I recently read a book where the author used the phrase “stone catcher” from the Bible passage where Jesus said, “Let the one who is without sin cast the first stone.” In this story, a group of religious leaders brought a woman who was caught in adultery (notice they didn’t bring the man) to Jesus with the hope that he would affirm their desire to stone her to death. In those days, stones were real, hard and deadly. Today, the stones we cast are more figurative yet just as harmful to the people who are on the receiving end. Which of these is most characteristic of your life and leadership?
Throwers are those who like to judge others, find fault with others, and trash talk others. Quite often, throwers have a very high view of themselves and low view of those different than themselves. One of the best words to describe a Stone Thrower is MEAN.
Avoiders live in fear of having anyone not like them. They sit on the sideline and resist taking any position or making any decision that may result in having someone toss a few stones their way. A word to describe Stone Avoiders is FEAR.
Catchers are those who use their position, credibility and influence to defend and protect those who cannot adequately defend themselves. While Avoiders sit on the sidelines and watch, Catchers take action. The key word for Stone Catchers is COURAGE.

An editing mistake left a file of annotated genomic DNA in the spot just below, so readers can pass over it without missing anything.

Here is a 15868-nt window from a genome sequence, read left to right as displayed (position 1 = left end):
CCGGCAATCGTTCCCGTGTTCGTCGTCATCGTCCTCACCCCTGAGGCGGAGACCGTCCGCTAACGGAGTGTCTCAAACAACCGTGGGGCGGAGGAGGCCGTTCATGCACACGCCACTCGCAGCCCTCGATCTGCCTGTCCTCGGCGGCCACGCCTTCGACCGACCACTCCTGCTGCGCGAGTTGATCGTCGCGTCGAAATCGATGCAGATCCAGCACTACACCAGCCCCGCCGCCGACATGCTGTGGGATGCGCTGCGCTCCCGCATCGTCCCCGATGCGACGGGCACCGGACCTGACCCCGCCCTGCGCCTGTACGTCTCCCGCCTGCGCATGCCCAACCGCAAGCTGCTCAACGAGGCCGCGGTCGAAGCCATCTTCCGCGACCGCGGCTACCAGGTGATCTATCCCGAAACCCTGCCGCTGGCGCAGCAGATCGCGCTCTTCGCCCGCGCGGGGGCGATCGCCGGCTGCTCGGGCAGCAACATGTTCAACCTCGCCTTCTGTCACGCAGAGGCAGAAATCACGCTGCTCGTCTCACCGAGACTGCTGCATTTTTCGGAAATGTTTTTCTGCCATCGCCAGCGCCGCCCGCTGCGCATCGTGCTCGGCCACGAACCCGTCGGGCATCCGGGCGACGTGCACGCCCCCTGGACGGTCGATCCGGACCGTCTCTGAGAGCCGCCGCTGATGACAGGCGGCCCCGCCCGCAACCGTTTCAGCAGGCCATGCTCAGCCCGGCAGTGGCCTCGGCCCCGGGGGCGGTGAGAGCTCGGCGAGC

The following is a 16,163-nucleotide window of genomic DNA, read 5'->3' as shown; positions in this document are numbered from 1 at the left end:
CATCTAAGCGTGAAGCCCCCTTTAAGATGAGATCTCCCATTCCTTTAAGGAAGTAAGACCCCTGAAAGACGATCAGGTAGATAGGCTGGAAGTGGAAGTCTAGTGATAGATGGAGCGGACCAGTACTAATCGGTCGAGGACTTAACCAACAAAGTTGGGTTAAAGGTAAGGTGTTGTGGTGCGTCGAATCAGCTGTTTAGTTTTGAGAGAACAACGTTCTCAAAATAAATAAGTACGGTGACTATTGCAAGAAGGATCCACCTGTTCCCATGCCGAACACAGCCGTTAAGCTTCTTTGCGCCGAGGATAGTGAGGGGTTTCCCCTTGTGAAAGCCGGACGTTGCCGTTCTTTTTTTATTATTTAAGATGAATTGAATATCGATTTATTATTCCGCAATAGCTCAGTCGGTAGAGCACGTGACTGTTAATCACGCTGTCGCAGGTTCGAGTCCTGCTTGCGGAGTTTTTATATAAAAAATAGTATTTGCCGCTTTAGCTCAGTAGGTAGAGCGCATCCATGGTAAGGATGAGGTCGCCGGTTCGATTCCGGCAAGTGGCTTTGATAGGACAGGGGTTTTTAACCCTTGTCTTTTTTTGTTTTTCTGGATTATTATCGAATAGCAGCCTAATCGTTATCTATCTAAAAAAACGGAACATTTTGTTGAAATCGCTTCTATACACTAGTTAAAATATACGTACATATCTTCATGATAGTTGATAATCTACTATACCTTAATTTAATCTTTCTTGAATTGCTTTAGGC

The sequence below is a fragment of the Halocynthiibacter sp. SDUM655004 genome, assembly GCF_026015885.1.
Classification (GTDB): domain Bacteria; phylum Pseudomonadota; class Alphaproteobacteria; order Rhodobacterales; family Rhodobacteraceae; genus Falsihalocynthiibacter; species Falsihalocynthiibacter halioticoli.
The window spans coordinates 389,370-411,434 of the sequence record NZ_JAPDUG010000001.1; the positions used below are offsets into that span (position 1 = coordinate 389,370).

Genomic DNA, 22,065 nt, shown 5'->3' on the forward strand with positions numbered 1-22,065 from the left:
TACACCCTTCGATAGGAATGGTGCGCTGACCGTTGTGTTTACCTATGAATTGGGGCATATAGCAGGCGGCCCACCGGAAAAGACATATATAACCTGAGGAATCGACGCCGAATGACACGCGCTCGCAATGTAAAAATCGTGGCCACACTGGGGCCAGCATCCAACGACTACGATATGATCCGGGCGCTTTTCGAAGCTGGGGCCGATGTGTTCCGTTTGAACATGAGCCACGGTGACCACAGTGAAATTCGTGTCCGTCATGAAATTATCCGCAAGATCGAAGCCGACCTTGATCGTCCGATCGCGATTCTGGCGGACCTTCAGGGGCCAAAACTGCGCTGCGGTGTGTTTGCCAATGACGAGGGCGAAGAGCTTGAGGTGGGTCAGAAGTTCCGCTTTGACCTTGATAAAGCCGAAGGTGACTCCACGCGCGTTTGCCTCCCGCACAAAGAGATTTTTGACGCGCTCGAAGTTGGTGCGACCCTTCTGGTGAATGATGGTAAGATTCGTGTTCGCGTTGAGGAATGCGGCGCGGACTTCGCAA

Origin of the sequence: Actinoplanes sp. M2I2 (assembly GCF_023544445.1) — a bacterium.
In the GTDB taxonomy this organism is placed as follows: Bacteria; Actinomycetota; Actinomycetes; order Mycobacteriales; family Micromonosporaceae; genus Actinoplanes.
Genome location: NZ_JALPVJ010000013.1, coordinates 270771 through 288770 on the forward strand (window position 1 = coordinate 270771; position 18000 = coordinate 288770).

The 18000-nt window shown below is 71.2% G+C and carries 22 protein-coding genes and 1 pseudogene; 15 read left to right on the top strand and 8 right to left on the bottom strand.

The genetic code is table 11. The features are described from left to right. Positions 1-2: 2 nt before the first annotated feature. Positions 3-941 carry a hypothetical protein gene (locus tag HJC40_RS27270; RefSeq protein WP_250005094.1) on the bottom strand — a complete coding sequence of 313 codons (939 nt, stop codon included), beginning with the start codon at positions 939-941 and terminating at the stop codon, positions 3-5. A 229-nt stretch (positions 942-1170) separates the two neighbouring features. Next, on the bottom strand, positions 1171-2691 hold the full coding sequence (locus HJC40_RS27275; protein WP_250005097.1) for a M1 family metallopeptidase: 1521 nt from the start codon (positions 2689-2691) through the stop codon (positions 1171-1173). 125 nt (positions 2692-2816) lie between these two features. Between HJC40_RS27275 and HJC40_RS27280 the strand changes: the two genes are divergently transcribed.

William “Kyle” Carpenter was a 21-year-old marine who was in active combat in Afganistan when he threw himself in front of a grenade to protect another marine. As a result, he was severely wounded which included injuries to his skull, face and one of his lungs. On May 19, 2014 he became only the 8th living recipient of the Medal of Honor. Kyle is an example of a Stone Catcher!
It is easy to throw stones, but it is a lot more difficult to catch them. Catching them requires empathy, compassion, and the courage to stand up and defend the defenseless - even when they may not deserve it.
Jay Desko is the Executive Director of The Center and serves on the Senior Leadership Team at Calvary Church in Souderton, PA. Jay brings experience in the areas of organizational assessment, leadership coaching, decision-making, and strategic questioning. Jay’s degrees include an M.Ed. in Instructional Systems Design from Pennsylvania State University and a Ph.D. in Organizational Behavior and Leadership from The Union Institute.